BWW Review: SOLARIS, Lyric Hammersmith
On an isolated space station, far away from human life, three scientists sit and observe Solaris - a newly discovered place made solely of water, which orbits around two suns without ever going off course. Originally a place of unsurety, the planet slowly reveals itself to be a place full of life; the beings that inhabit it are known as 'visitors', and slowly begin to drop by to bother the investigators. Resembling the people that were once lost, their presence on the satellite causes lots of turmoil and agony.
Scientific adventure gets in the way of ethical choice, as Polly Frame's Kelvin battles with what her heart wants, compared to what her head knows to be right. Her former lover Ray, an oceanographer who died in the sea that's played by Keegan Joyce, appears to her, causing the well-loved memories to flood back. But it isn't real, for Solaris is giving the psychologist what she wants to see. Her dreams are playing out in reality. As the other two Sartorious and Snow try to convince her of the truth, letting the intense attachment go proves harder than it initially seems.
Matthew Lutton's production is packed with lots of technical innovation; projection, sound, lighting and set design all come together to create a terrifyingly believable world. Hyemi Shin's stage is impeccably detailed, yet at the same time it's incredibly interchangeable. In a matter of seconds a different room with a new design appears, and then the curtain comes down and a new space is uncovered. It's very impressive, but at the same time it does become quite predictable, especially in the second half when you search for greater innovation.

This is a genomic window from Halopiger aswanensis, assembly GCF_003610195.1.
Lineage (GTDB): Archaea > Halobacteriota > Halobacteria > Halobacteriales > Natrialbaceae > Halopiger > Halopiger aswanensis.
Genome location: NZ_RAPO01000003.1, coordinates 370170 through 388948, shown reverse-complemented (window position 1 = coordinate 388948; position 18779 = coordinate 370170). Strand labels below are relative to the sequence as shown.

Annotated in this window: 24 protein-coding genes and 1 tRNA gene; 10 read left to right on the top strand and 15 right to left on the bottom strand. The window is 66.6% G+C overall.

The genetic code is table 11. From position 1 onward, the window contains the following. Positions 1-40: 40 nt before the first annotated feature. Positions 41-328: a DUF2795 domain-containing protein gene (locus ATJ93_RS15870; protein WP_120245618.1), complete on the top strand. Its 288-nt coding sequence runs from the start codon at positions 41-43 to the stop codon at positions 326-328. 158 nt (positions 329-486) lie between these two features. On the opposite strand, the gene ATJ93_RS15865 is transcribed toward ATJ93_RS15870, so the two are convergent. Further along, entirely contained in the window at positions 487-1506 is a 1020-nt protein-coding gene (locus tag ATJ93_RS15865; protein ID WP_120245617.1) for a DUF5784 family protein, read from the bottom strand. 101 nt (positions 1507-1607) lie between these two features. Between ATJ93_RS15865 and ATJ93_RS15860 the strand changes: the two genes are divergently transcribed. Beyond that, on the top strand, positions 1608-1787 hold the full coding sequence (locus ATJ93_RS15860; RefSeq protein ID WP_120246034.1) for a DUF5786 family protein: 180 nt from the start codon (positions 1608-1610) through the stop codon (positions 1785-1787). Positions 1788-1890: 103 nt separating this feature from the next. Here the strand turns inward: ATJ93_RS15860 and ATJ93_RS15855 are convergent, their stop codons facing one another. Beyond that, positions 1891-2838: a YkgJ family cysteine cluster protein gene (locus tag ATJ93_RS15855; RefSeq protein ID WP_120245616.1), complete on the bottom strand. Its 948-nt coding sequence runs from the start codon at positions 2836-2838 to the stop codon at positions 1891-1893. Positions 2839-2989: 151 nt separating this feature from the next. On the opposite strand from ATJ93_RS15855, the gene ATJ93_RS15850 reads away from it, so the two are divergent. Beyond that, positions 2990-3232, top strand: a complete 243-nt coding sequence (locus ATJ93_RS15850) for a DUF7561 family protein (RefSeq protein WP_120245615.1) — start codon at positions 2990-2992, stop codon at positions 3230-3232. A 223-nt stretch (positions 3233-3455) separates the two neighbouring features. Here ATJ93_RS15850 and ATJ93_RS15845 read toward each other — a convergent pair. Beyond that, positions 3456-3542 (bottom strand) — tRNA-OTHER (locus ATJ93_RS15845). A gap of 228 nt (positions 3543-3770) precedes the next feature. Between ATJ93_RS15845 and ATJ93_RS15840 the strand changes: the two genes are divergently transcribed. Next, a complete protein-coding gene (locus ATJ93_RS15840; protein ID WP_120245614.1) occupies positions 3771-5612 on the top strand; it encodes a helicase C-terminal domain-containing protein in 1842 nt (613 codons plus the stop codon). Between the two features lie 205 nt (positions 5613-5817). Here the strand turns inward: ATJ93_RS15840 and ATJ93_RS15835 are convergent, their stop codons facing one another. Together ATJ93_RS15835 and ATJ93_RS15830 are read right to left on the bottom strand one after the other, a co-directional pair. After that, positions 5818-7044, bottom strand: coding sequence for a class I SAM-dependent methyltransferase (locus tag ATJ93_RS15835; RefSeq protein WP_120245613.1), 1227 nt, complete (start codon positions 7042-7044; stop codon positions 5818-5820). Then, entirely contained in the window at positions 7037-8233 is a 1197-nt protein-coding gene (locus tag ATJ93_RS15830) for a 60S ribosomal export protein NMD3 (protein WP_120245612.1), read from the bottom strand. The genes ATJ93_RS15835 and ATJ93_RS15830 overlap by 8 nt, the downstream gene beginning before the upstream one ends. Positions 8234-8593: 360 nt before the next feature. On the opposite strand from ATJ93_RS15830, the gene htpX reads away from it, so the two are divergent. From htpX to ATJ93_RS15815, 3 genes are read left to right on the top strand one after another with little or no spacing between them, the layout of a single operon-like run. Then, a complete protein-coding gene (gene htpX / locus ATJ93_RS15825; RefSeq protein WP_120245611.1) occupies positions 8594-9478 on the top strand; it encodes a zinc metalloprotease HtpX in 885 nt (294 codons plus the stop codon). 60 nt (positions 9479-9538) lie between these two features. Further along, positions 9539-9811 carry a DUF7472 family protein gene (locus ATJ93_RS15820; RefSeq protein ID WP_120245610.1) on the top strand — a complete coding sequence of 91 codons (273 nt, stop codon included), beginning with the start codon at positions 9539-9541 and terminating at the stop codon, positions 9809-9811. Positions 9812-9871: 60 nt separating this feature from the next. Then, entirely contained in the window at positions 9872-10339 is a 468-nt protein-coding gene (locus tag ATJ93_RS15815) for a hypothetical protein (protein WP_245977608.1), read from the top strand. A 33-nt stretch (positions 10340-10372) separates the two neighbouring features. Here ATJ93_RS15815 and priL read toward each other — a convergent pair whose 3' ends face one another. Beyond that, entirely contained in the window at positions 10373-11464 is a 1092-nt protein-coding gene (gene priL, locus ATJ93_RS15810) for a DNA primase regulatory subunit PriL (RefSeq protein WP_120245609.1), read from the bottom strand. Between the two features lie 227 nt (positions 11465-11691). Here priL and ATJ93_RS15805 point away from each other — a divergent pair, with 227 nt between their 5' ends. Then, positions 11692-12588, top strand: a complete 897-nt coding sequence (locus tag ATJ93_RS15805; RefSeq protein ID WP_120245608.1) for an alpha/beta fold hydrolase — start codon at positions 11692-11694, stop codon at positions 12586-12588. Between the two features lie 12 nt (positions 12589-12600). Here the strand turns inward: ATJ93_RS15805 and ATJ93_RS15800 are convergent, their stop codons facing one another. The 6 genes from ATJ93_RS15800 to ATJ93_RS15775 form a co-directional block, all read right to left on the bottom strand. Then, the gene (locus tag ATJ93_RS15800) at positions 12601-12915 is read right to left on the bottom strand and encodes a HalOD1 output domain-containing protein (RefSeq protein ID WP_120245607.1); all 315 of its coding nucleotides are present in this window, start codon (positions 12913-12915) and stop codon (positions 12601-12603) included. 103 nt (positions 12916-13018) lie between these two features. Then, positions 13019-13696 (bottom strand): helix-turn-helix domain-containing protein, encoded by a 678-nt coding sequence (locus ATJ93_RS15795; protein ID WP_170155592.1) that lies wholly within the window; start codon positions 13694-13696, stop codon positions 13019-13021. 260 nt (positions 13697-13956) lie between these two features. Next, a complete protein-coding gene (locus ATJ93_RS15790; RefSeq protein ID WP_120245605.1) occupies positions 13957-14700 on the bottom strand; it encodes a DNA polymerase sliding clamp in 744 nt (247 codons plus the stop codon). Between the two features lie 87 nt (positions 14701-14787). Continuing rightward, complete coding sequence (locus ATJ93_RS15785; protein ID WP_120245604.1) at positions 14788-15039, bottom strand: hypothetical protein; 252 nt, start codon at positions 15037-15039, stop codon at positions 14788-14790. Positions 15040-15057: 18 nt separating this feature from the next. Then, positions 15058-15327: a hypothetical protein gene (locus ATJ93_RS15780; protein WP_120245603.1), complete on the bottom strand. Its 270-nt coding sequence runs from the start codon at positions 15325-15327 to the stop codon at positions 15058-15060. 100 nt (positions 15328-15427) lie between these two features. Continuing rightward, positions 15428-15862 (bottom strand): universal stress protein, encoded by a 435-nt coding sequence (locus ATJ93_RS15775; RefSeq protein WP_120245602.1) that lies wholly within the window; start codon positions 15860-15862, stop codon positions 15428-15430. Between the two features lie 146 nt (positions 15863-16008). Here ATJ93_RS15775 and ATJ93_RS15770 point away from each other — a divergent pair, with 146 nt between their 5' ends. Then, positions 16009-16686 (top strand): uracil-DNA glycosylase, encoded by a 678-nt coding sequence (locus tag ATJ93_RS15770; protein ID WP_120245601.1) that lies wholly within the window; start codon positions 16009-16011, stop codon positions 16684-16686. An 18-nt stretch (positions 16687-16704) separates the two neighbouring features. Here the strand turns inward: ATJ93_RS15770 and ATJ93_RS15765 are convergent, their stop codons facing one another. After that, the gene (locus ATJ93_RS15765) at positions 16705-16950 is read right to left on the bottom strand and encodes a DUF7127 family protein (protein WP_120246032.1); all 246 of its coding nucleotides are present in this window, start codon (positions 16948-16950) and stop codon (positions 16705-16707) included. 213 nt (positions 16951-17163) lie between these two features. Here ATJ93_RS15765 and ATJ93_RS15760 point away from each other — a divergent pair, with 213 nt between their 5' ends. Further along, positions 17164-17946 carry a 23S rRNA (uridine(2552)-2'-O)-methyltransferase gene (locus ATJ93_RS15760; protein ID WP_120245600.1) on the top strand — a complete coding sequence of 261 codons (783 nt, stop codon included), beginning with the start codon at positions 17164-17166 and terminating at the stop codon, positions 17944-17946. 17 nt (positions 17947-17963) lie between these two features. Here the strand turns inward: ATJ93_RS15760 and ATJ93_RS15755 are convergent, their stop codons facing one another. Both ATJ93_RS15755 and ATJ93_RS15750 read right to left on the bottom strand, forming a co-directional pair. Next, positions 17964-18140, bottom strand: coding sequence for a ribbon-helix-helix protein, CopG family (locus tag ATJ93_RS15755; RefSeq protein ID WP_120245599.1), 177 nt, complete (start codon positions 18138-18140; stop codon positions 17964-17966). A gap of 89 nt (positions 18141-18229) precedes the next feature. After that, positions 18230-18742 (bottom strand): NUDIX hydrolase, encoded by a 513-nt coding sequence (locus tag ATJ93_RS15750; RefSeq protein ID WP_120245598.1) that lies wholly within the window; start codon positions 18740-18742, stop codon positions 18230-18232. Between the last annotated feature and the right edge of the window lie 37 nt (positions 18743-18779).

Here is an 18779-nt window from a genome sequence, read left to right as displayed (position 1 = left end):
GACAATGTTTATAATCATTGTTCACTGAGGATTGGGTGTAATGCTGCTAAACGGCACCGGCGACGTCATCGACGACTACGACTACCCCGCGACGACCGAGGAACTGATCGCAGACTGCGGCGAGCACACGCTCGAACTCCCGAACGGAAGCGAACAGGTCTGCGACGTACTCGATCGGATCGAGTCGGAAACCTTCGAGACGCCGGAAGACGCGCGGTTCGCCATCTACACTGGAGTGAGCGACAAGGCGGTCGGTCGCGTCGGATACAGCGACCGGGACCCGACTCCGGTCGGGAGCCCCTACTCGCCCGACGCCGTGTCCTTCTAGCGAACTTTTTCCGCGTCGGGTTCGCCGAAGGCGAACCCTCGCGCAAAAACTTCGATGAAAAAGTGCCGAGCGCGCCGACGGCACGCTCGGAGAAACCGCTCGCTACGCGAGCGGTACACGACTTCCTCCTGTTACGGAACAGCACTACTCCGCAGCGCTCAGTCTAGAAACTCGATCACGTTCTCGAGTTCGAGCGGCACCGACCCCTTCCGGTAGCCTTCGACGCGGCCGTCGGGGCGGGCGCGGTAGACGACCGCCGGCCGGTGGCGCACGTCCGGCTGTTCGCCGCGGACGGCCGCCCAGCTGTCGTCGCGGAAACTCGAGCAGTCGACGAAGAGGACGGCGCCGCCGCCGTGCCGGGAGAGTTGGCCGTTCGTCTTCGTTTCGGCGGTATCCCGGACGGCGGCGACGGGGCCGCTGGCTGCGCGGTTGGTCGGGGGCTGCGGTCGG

Solaris doesn't feel like anything you haven't seen before. The majority of us will have watched a story of space travel, where tough decisions have to be made and the human condition is questioned and interrogated. Despite the fact you're not going to learn anything new here, you will enjoy the ride, and that's probably because of the fine performances the cast exhibit. David Greig's dialogue ricochets back and forth, providing some highly watchable moments. But as the story goes on, it loses its pace and intention, and as an audience you search for a greater purpose to the narrative.
Photo: Mihaela Bodlovic